Black and Queer in the City
Coalition of Women in German (WiG) sponsored panel
45th annual German Studies Association Conference
September 30-October 3, 2021
The city, particularly Berlin, has served as an organizing space for centuries for Germany’s Black diaspora. It has also been a center of gay, lesbian, queer, and transgender culture, life, and resistance. This panel explores not only the Black German radical tradition of queering and querying the gaze, knowledge, theory and praxis, and ontologies through spatial politics, but it also examines Black Germans’ embrace of their intersectional identities in coming out and being out.
From the renaming of M-Strasse to Anton Wilhelm Amo Strasse in Berlin-Mitte to the No-Humboldt 21 protests, Black Germans expand and queer sites/sights of (non-)belonging through activist practices, engage in acts of emplacement, and incite political and social change in exclusionary German cultural landscapes and the public sphere. In literary works and cultural productions such as Pierre Sansoussi-Bliss’s film Zurück auf Los (2000), Angelina Maccarone and Fatima El-Tayeb’s screenplay Alles Wird Gut (1997), Guy St. Louis’s poetry collection Gedichte einer schönen Frau (1983) and Olivia Wenzel’s debut novel 1000 Serpentinen Angst (2020), Black Germans embody their queerness and express their sexuality and desires.
This panel poses questions such as: how do Black German subjects orient and position themselves in cities and also in more intimate spheres within these larger and intersecting frameworks? How do they use such sites to carve out spaces of recognition and enable modes of survival vis-a-vis their cultural production, activism, and kinship networks? What role did cities play during the Black women's movement in Germany in the 1980s and 1990s, and what role do they play today for Black German activism? How do Black German radical politics expand our understanding of queer geographies that are both literal and figurative? Can connections to queer activism in other cities in Europe and the world be traced, and what meaning do these have within the global Black diaspora? What crossings and transitionings do Black German and LGBTQIA+ communities pursue with their politics and kinships that move beyond normative understandings of gender, sex, and race? In what ways, do LGBTQIA+ Black Germans and others of the Black diaspora transform politics by pursuing new mediums of engagement?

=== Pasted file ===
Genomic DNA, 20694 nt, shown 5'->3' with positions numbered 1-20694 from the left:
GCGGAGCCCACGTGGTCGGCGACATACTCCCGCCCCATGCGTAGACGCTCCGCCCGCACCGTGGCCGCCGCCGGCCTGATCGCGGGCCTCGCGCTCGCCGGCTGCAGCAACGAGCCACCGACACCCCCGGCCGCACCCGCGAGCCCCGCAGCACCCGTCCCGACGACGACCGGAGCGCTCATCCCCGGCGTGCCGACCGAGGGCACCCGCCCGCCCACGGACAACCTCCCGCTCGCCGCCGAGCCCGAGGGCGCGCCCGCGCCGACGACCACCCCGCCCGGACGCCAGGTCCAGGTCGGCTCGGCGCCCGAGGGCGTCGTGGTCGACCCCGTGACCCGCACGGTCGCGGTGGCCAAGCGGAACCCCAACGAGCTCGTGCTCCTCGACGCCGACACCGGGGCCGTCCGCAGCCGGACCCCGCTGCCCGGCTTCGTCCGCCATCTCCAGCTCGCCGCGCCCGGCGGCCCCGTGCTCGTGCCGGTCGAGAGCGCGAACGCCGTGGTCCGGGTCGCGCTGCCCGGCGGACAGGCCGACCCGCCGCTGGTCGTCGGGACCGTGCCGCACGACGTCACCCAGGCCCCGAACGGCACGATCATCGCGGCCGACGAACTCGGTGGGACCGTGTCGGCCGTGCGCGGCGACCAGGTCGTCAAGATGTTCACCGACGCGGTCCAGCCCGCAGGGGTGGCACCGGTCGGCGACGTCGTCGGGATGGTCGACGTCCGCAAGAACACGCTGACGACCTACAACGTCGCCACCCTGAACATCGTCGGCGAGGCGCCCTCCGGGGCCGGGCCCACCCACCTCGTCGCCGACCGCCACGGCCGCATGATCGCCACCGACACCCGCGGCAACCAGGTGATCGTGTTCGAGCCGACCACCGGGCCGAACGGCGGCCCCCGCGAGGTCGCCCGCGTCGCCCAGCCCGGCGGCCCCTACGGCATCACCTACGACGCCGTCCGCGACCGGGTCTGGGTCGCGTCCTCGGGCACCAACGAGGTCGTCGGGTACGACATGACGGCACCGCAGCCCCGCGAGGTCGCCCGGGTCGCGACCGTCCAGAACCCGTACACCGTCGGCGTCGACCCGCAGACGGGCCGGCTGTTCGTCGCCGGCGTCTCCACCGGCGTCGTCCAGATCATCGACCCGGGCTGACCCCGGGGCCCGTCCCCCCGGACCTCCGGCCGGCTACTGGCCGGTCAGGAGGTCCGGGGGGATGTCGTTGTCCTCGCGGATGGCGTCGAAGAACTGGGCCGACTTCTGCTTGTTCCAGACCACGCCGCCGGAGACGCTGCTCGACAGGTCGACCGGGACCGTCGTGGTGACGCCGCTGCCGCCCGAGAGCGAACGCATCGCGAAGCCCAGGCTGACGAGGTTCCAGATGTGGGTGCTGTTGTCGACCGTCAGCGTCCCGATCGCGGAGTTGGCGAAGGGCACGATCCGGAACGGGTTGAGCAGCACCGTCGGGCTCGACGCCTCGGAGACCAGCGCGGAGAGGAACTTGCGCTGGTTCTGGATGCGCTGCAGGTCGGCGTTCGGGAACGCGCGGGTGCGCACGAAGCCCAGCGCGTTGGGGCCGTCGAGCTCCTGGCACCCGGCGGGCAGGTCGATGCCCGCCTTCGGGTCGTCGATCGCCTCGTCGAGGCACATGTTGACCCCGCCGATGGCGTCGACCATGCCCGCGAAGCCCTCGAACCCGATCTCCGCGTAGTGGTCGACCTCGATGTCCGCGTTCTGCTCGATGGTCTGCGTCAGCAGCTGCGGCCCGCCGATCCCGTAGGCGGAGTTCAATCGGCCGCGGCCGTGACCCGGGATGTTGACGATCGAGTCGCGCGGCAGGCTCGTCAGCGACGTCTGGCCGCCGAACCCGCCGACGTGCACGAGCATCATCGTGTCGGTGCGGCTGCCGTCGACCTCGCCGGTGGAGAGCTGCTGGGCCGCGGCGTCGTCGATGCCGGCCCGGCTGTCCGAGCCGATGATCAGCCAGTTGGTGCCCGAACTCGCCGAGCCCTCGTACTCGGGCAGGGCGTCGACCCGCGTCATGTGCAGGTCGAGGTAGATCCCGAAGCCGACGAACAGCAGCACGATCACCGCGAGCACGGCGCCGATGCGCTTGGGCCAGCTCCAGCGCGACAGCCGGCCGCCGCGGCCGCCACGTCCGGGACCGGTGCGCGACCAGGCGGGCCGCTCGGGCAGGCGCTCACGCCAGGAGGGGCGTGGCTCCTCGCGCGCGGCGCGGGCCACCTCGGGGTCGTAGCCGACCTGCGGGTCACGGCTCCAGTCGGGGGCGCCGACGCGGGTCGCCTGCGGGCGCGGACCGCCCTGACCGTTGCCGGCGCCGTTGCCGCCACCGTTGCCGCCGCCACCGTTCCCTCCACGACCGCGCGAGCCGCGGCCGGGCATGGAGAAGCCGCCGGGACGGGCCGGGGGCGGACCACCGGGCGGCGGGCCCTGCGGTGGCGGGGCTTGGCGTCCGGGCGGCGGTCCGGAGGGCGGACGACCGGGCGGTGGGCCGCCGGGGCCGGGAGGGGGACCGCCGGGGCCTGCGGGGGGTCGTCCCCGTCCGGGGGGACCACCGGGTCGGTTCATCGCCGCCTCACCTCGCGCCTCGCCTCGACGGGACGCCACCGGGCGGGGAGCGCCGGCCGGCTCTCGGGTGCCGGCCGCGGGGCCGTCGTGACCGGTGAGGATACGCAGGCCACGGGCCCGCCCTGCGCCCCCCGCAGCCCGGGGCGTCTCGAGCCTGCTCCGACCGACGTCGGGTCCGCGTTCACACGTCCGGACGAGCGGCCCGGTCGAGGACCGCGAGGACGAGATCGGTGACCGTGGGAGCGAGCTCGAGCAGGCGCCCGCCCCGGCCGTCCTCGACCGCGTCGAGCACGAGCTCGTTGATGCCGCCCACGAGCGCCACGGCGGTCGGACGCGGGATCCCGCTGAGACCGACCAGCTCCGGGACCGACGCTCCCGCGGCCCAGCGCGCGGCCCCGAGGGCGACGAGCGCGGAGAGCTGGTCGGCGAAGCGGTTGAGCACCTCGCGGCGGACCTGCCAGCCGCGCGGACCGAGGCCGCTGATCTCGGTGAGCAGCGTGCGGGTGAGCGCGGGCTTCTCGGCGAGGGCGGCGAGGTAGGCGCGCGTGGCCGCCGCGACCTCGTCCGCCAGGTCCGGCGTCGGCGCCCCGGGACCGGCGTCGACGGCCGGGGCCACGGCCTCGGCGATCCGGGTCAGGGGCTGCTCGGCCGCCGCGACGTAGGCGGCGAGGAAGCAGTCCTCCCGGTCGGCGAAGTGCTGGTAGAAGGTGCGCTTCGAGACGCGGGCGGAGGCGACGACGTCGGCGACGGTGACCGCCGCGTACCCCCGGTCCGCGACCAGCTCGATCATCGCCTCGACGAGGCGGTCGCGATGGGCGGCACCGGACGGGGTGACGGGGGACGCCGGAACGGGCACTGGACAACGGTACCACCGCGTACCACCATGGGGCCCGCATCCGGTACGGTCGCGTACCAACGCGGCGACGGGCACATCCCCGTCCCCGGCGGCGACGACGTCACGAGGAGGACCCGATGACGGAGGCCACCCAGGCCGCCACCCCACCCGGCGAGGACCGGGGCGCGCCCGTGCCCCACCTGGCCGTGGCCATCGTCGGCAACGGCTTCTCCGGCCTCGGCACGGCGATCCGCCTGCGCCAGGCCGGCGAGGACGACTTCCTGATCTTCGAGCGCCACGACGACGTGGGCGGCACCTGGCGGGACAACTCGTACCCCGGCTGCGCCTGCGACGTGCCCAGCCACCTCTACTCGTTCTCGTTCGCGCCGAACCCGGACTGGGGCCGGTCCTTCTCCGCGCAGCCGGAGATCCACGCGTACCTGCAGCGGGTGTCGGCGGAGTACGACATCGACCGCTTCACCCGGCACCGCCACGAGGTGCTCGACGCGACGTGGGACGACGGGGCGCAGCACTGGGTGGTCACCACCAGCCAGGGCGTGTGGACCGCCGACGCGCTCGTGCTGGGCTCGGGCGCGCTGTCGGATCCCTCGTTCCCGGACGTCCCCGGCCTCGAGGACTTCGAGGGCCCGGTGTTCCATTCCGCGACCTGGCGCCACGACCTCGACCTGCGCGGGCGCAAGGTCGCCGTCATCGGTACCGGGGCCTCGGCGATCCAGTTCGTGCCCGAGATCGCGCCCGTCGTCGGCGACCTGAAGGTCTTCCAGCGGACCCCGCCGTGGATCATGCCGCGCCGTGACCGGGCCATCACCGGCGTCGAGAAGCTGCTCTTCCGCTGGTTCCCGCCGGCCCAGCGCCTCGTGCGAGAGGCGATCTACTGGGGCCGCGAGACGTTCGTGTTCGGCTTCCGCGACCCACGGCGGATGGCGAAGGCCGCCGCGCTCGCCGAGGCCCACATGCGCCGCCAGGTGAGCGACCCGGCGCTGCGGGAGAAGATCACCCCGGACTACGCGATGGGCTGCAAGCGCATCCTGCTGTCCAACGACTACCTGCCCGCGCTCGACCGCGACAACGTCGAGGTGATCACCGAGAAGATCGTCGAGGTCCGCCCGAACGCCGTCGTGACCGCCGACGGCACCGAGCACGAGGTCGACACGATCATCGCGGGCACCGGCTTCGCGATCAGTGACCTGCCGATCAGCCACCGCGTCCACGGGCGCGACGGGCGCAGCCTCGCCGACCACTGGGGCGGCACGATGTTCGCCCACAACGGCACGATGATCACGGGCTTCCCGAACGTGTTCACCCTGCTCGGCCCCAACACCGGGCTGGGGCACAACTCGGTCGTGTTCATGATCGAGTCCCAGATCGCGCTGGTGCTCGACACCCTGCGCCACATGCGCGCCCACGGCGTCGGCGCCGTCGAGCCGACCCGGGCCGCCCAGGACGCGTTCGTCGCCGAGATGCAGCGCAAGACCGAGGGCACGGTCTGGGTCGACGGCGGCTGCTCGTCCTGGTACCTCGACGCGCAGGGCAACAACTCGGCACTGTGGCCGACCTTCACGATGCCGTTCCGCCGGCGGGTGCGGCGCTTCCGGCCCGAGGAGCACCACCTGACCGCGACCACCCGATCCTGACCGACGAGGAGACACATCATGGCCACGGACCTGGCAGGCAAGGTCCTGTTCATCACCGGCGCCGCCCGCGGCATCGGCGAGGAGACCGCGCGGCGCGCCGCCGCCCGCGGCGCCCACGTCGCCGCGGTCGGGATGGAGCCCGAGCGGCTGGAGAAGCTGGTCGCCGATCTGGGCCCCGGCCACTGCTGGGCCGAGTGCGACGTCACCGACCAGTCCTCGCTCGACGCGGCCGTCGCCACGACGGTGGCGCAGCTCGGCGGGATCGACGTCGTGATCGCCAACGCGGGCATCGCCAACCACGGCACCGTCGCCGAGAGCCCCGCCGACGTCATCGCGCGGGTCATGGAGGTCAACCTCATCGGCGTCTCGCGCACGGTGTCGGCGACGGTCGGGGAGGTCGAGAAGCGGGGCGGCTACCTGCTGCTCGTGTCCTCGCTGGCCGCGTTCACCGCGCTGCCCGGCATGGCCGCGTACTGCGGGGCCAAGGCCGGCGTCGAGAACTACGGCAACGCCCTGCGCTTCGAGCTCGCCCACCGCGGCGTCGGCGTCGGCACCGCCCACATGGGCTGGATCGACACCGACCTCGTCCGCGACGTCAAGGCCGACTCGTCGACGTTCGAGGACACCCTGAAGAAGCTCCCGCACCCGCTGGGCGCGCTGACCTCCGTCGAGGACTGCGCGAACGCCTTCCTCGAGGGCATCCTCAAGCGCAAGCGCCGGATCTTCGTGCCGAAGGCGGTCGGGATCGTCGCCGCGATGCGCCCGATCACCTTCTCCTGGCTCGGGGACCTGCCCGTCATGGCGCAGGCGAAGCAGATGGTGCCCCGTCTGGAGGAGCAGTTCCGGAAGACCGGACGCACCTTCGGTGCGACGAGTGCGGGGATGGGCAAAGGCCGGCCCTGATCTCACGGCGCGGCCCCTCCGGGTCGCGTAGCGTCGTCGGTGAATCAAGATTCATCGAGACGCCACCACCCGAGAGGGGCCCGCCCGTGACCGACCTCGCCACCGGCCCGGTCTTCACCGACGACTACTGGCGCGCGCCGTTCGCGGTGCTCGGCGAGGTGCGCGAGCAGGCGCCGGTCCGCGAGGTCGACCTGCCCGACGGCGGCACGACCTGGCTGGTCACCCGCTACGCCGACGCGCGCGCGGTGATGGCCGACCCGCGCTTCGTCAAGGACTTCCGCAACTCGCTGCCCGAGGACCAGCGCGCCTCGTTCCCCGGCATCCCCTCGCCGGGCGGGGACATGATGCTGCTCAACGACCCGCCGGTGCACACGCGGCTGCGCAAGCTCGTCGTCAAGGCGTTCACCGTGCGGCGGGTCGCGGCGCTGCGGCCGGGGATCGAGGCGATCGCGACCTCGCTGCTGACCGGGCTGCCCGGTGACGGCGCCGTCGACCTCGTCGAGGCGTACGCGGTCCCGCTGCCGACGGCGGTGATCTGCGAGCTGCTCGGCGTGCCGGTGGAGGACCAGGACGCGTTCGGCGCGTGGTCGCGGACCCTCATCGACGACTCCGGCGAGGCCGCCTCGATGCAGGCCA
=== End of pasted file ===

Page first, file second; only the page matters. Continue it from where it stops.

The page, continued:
We particularly encourage submissions from junior, BIPOC, and LGBTQI+ scholars.
Please submit abstracts of no more than 250 words to the organizers by February 5, 2021.
Co-organizers: Tiffany Florvil, Jeannette Oholi, Vanessa Plumly